The word “Namaha” is often included at the end of Sanskrit mantras. It beautifully translates to ‘not mine.’ I’ve been reflecting on what that means.
It’s funny, I can easily detach from material/ physical things. I’ll adapt to sleeping on a floor or couch no problem, let a friend ‘surprise’ dye my hair bright blue & pink, and even end jobs and relationships with no backup plan if I feel called by the Divine.
But when ‘not mine’ applies to the Divine itself…it’s not so easy. I have to peer into the deeply entwined nuances of my psyche…at ‘possessions’ that have me hooked.
I’m still very attached to music, my voice/ ability to sing, my aesthetic preferences, my karma, my identity as a ‘peaceful person,’ my health and being able-bodied, the idea that I have ‘worth’ and respect from my peers, and ‘my’ relationship with the divine.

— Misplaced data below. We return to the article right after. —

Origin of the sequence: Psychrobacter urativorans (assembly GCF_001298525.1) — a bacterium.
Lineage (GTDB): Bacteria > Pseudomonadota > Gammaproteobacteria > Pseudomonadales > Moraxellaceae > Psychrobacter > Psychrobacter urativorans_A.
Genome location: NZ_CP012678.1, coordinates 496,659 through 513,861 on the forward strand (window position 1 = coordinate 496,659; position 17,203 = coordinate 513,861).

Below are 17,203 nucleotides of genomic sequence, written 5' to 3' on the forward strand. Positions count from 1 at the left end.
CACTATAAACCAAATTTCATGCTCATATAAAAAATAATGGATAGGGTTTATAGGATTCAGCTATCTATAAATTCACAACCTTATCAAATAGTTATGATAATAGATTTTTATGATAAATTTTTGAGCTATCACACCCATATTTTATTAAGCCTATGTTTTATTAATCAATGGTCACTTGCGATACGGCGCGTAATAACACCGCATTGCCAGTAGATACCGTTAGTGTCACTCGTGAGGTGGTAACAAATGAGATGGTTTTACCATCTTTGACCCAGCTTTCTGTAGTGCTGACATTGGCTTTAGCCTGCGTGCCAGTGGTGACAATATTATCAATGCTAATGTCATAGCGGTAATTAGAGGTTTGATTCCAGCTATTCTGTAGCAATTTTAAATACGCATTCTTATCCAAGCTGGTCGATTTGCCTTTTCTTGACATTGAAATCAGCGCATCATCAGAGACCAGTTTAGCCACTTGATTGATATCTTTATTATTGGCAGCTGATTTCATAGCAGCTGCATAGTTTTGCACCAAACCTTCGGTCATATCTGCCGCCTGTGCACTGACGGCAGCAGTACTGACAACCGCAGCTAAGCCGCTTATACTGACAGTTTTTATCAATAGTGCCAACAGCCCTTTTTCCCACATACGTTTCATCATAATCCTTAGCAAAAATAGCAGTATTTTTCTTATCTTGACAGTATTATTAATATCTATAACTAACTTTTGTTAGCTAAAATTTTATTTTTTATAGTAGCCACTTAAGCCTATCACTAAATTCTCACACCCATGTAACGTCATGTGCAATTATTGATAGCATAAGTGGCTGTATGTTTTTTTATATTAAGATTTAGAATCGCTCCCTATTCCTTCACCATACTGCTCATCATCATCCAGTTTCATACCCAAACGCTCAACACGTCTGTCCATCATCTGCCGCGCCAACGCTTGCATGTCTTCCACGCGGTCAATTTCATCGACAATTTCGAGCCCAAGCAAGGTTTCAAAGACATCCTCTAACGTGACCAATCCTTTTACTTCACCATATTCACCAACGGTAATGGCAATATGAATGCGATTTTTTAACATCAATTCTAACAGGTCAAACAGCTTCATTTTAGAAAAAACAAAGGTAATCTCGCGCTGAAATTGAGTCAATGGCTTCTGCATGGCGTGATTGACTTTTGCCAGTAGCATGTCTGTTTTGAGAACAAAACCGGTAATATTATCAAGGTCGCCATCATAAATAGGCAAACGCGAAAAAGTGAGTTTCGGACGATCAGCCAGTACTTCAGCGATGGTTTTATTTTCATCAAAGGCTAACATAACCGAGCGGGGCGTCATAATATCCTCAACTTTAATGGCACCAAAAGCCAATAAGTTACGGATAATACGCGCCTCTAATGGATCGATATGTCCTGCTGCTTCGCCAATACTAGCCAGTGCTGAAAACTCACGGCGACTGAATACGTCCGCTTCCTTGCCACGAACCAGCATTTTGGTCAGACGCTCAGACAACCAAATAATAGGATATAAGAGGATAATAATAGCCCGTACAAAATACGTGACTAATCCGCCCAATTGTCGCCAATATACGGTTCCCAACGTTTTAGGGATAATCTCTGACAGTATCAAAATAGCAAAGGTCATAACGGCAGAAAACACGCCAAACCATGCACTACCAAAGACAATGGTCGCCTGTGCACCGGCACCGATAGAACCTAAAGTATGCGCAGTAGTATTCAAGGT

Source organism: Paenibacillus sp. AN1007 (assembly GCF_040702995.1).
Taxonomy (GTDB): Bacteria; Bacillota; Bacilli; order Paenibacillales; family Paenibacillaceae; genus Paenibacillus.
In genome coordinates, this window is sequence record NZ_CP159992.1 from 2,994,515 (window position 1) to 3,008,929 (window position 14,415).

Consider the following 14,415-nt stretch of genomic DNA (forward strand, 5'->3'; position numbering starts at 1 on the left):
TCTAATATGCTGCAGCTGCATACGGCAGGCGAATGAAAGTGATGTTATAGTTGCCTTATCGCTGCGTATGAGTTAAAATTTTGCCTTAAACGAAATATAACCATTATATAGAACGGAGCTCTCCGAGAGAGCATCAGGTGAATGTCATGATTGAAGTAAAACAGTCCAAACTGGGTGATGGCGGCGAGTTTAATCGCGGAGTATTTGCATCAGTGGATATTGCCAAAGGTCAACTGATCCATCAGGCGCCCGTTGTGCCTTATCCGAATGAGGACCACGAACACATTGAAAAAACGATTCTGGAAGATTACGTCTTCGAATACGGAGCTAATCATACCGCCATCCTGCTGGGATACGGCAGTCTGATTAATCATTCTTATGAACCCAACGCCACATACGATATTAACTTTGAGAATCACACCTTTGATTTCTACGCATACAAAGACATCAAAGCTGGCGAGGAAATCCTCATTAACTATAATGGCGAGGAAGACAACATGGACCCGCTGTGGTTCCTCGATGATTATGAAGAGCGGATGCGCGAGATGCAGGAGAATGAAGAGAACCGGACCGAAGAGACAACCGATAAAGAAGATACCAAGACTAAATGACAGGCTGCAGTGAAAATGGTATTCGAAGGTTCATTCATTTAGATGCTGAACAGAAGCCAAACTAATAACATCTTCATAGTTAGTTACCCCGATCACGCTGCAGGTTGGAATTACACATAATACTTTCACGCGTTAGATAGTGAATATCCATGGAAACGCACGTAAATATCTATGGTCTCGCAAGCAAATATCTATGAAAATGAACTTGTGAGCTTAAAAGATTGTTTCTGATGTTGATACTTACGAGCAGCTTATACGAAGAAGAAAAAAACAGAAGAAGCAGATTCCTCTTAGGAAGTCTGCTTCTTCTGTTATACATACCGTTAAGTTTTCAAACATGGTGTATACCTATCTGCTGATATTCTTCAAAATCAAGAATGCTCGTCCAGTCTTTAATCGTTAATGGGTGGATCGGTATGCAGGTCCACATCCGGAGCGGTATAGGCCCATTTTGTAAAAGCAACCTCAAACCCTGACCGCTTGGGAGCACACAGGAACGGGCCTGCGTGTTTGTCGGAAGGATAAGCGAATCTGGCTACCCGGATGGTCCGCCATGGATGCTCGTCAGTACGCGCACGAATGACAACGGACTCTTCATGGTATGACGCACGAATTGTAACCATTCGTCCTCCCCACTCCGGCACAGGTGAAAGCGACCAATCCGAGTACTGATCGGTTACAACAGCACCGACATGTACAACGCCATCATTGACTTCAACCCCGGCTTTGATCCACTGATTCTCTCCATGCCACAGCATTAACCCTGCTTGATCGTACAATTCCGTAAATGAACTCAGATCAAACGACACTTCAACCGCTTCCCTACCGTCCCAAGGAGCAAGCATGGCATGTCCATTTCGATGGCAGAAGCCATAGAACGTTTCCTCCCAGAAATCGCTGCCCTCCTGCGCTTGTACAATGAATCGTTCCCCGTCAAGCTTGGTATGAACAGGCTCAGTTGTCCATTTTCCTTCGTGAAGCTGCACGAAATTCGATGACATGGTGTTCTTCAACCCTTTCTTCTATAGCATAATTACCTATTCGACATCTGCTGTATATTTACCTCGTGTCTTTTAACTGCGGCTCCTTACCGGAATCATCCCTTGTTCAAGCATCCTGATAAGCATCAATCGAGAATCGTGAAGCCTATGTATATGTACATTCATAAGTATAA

But none of those things are actually ‘mine.’ Repeating ‘Namaha’ reminds me that I have no ownership over the Divine, and that my divinely filled cup is no more important than anyone else’s. The person sitting next to me at a yoga class has just as much a right to know and be loved by God/ Source as I do.
This is why lately I’ve been experimenting with devotion as a way of emptying out my cup. Each time I repeat ‘Namaha’ and remember ‘not mine,’ I offer it all up- the practice, the voice, the song, my body/ spirit, and all my nuanced ego attachments/ desires- back to the source, the music, the sacred river, Saraswati.
Instead of trying to collect a sacred river in a cup, I’d rather learn to flow with its beloved intelligence. And the more I realize the beloved is ‘not mine,’ the closer I get to it.
Om Aim Saraswatah-ye Namaha